08/18/2005 11:00PM

Second time around for Desert Boom

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AUBURN, Wash. - Trainer Art Sherman first claimed Desert Boom for $25,000 in July 2004 at Del Mar, then lost him out of a win for the same price a month later.

That might have been the end of a short but sweet relationship, but Sherman had not had quite enough of it. At the suggestion of owner Bob Bone, Sherman spent $32,000 to reacquire Desert Boom in November, and neither trainer nor owner has had cause to regret the purchase. In eight subsequent starts, Desert Boom has won six times while collecting more than half of his career earnings, which now total $474,420.

is sitting on a three-race win streak, including the Grade 3 Berkeley Handicap at Golden Gate and the $138,000 Claiming Crown Jewel at Canterbury, and he will attempt to make it four in a row in Sunday's Grade 3 Longacres Mile.

"He has been a special horse for us," said assistant trainer Steve Sherman, who will saddle Desert Boom for his father on Sunday. "He was good when we had him the first time, but he has raised his game to another level since we claimed him again. He is more relaxed now, and he has shown us that he doesn't mind coming from off the pace if somebody else insists on having the lead."

Coming from off the pace wasn't necessary in either of Desert Boom's last two wins, but Steve Sherman thinks it may very well be necessary in the Mile.

"There are a couple of really quick horses in the field, and I'm not sure we want to go with either Flamethrowintexan or Sabertooth early," he said. "For sure we'll send him into the first turn, because it is important to get position in a race like this, but I'm not overly concerned about whether he has the lead. He's a pro's pro, and he'll give it everything he has no matter where he's laying."

Sherman said Desert Boom's professional attitude is as much an asset before his races as during them.

"We never have to worry about shipping him or sending him to a new paddock," he said. "When we went to Canterbury, we were shipping into a lot of heat, and it really bothered a lot of the horses, but he never turned a hair. He never gets nervous or washes out. All he does is go out there and give you 150 percent every time."

Penney knows his speed

Flamethrowintexan and Saber-tooth, both trained by Jim Penney, will meet for the first time in the Mile, which races an interesting question. Which of the two front-runners will be sent to the lead?

While that question may puzzle handicappers, there isn't much doubt about the answer in Penney's barn.

"Sabertooth will go to the front," said assistant trainer Kay Cooper. "He only has one way of going, so we don't really have a choice in the matter. Fortunately, Flamethrowintexan has much more controllable speed. He showed that in the B.C. Derby last year when he sat a length off the lead and went on to win by 8 1/2 lengths. That may have been his best race, so we don't think we'll be compromising his chances at all by asking him to sit just off the pace."

Penney, who will be shooting for a record fifth victory in the Longacres Mile, will also saddle Turban, a wonderfully talented 6-year-old who will be making just his third start since being sidelined for nearly two years by an injury.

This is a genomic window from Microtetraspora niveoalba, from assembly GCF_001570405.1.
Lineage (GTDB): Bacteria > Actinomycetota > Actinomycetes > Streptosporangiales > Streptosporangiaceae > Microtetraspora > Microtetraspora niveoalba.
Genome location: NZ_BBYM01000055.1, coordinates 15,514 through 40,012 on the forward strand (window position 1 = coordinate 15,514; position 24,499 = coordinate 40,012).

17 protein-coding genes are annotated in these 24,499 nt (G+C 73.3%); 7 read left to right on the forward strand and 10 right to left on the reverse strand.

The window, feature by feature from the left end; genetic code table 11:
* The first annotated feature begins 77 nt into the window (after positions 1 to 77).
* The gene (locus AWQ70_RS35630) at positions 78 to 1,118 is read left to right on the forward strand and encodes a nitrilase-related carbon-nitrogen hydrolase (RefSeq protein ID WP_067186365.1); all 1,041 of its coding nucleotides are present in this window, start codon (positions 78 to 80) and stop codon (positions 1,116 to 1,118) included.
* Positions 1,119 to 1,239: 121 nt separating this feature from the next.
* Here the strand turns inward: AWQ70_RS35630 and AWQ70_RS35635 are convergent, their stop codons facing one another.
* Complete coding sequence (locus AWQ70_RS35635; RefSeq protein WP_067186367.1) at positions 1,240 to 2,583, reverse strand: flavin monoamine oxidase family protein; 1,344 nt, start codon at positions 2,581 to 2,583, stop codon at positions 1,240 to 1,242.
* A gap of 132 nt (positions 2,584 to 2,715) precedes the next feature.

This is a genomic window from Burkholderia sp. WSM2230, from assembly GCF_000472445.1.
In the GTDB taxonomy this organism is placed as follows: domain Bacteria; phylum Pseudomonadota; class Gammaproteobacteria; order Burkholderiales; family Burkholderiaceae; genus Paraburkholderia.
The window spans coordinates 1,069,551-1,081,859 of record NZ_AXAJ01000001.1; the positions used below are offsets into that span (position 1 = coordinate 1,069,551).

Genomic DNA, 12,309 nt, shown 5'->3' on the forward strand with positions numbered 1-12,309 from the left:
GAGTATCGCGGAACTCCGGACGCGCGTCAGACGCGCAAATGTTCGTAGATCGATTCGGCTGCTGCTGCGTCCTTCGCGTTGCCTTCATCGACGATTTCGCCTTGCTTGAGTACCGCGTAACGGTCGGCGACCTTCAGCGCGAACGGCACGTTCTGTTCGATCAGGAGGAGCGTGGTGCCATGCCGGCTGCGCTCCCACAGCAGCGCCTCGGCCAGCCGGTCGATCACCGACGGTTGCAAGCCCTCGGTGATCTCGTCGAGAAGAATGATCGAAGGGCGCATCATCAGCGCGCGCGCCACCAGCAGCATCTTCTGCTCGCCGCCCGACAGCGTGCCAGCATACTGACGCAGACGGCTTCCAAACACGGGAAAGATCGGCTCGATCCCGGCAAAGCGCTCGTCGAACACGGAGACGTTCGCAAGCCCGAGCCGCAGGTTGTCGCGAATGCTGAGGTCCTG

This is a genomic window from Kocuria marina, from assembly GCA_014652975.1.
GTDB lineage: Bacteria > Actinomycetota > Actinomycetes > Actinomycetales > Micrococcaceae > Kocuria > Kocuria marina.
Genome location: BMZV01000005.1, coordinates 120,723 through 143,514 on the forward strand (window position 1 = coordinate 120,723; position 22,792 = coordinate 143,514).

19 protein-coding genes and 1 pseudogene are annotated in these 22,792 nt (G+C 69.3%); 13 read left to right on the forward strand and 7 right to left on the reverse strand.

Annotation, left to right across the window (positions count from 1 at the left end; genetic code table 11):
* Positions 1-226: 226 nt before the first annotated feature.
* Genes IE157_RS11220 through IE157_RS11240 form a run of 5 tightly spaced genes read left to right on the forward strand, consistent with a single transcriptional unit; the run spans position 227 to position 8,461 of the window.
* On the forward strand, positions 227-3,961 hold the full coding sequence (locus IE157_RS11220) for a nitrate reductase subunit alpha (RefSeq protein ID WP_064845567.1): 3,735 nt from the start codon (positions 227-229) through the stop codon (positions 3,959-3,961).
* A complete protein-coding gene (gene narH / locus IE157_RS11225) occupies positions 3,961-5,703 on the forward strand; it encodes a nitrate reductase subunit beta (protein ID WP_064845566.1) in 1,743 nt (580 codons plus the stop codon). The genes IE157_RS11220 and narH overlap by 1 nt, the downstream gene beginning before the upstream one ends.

"We know he has the ability to win a race like this, and he comes from farther back than the other two, so he won't get in their way," said Cooper. "We're taking a shot with him."

'Secret weapon' for workout

Mr. Makah, who ran third to Adreamisborn in last year's Mile, buoyed trainer Bonnie Jenne's spirits when he blew out a sharp three furlongs in 36.80 seconds on Wednesday. The lively workout was much better than the half-mile in 50.20 seconds that Mr. Makah worked last week and the five furlongs in 1:02.20 that he drilled before his last race, a fifth-place finish to Flamethrowintexan in the Mt. Rainier Breeders' Cup Handicap.

"I don't know if it will make him run any better on Sunday, but it sure makes me feel better about running him," said Jenne. "He just won't try for most riders in the morning, so I had to bring out my secret weapon."

That was Pam Terry, the wife of trainer Rick Terry, who took time out from exercising her husband's horses to work Mr. Makah.

"I broke him, so he knows he has to do what I want," said Terry. "He's a funny little horse, but he worked really well for me, and I wouldn't be surprised if he runs a big race in the Mile."

* Rider Nate Chaves is out indefinitely after reinjuring his wrist trying to prevent Wind and Wine from bolting in last Sunday's second race. Chaves broke the wrist when thrown in the paddock on June 19, and he only returned to riding two weeks ago. The extent of the new injury won't be known until swelling subsides.

* Trainer Doug Driever reported that the multiple-stakes-winning mare Top Penny has been retired with an ankle chip. Driever also said that the multiple-stakes-placed Best on Tap will miss the remainder of this meeting with a mild suspensory injury, but that he is expected to return next year.

* Do's Buckshot became the sixth horse to win six races at a single Emerald Downs meeting when he scored in Thursday's 1 1/8-mile feature. Both Do's Buckshot and Halonator have won six races at the meeting, which will still have 31 days to run after this weekend.